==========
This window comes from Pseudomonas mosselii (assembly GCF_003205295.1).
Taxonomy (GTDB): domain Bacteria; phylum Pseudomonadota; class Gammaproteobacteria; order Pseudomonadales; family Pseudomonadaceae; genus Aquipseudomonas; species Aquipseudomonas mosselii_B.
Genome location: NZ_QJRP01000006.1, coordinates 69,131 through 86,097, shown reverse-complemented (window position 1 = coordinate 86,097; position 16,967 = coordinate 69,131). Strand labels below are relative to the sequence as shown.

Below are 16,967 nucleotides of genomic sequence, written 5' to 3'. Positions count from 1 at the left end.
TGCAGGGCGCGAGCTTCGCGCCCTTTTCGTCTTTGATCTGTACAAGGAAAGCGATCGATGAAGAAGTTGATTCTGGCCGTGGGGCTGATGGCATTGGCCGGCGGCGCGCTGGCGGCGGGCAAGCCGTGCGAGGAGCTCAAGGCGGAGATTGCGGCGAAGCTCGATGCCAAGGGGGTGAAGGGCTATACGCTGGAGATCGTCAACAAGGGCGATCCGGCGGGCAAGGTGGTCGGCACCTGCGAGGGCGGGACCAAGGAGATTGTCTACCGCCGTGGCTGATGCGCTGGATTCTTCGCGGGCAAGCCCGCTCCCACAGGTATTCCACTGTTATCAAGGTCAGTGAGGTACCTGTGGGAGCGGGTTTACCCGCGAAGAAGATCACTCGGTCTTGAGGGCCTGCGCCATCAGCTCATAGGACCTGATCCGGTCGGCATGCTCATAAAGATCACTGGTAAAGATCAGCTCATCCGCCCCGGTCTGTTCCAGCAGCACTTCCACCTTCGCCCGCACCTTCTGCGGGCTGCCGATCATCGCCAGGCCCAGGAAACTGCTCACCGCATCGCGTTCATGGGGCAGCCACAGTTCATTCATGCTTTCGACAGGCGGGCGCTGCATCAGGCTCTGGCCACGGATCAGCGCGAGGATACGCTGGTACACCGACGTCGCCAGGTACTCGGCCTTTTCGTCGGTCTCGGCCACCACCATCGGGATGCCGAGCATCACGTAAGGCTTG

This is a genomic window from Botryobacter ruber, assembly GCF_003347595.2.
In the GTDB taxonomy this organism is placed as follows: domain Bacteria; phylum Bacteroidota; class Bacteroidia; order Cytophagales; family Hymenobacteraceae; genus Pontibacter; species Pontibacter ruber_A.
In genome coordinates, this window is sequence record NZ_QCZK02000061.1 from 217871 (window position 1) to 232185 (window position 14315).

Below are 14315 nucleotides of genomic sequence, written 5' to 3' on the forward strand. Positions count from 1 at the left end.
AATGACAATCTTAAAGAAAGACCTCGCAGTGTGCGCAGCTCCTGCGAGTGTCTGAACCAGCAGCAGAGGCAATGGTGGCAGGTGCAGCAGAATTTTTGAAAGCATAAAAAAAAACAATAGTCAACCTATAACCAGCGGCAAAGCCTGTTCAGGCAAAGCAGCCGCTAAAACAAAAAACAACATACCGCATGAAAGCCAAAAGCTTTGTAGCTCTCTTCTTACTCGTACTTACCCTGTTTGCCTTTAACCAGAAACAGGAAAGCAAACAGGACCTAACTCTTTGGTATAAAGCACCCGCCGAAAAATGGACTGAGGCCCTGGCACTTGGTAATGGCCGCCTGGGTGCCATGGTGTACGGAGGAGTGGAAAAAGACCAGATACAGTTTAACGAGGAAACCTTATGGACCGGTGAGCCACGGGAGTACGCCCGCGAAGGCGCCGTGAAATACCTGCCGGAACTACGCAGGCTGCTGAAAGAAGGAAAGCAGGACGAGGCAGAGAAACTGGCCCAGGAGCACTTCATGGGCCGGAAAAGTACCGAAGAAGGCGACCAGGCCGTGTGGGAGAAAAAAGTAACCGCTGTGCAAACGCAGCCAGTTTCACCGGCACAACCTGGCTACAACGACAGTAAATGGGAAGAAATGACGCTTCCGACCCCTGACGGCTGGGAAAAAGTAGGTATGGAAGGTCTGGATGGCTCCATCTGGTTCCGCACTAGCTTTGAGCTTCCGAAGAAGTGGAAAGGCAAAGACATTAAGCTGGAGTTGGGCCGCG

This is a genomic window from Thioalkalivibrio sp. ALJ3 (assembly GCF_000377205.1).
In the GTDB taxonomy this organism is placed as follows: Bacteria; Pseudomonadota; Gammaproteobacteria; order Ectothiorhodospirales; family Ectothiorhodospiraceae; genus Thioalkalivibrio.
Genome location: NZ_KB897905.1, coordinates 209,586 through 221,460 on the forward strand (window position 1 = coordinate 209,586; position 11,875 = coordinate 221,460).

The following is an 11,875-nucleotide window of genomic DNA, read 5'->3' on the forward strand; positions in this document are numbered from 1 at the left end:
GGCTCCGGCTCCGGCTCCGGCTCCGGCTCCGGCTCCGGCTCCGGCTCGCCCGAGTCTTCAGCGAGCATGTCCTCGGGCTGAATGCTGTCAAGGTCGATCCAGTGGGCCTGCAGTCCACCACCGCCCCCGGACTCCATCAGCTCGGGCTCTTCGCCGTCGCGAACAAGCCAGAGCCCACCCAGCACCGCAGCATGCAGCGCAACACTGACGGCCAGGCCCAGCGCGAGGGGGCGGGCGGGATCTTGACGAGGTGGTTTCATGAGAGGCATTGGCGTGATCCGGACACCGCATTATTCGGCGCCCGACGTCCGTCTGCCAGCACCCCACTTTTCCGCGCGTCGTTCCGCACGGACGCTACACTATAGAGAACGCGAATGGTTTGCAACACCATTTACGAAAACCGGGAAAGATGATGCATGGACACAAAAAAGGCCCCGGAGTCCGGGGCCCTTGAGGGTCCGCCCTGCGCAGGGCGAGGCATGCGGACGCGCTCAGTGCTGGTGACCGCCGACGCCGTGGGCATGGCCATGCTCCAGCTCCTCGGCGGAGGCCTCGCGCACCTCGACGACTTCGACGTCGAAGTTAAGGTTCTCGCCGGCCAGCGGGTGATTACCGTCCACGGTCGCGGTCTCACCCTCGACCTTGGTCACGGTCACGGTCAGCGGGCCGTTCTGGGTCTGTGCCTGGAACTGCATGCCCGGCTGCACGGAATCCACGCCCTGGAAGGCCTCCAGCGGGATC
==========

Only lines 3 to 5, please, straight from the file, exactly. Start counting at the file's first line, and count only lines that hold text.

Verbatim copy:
Genome location: NZ_QJRP01000006.1, coordinates 69,131 through 86,097, shown reverse-complemented (window position 1 = coordinate 86,097; position 16,967 = coordinate 69,131). Strand labels below are relative to the sequence as shown.

Below are 16,967 nucleotides of genomic sequence, written 5' to 3'. Positions count from 1 at the left end.
TGCAGGGCGCGAGCTTCGCGCCCTTTTCGTCTTTGATCTGTACAAGGAAAGCGATCGATGAAGAAGTTGATTCTGGCCGTGGGGCTGATGGCATTGGCCGGCGGCGCGCTGGCGGCGGGCAAGCCGTGCGAGGAGCTCAAGGCGGAGATTGCGGCGAAGCTCGATGCCAAGGGGGTGAAGGGCTATACGCTGGAGATCGTCAACAAGGGCGATCCGGCGGGCAAGGTGGTCGGCACCTGCGAGGGCGGGACCAAGGAGATTGTCTACCGCCGTGGCTGATGCGCTGGATTCTTCGCGGGCAAGCCCGCTCCCACAGGTATTCCACTGTTATCAAGGTCAGTGAGGTACCTGTGGGAGCGGGTTTACCCGCGAAGAAGATCACTCGGTCTTGAGGGCCTGCGCCATCAGCTCATAGGACCTGATCCGGTCGGCATGCTCATAAAGATCACTGGTAAAGATCAGCTCATCCGCCCCGGTCTGTTCCAGCAGCACTTCCACCTTCGCCCGCACCTTCTGCGGGCTGCCGATCATCGCCAGGCCCAGGAAACTGCTCACCGCATCGCGTTCATGGGGCAGCCACAGTTCATTCATGCTTTCGACAGGCGGGCGCTGCATCAGGCTCTGGCCACGGATCAGCGCGAGGATACGCTGGTACACCGACGTCGCCAGGTACTCGGCCTTTTCGTCGGTCTCGGCCACCACCATCGGGATGCCGAGCATCACGTAAGGCTTG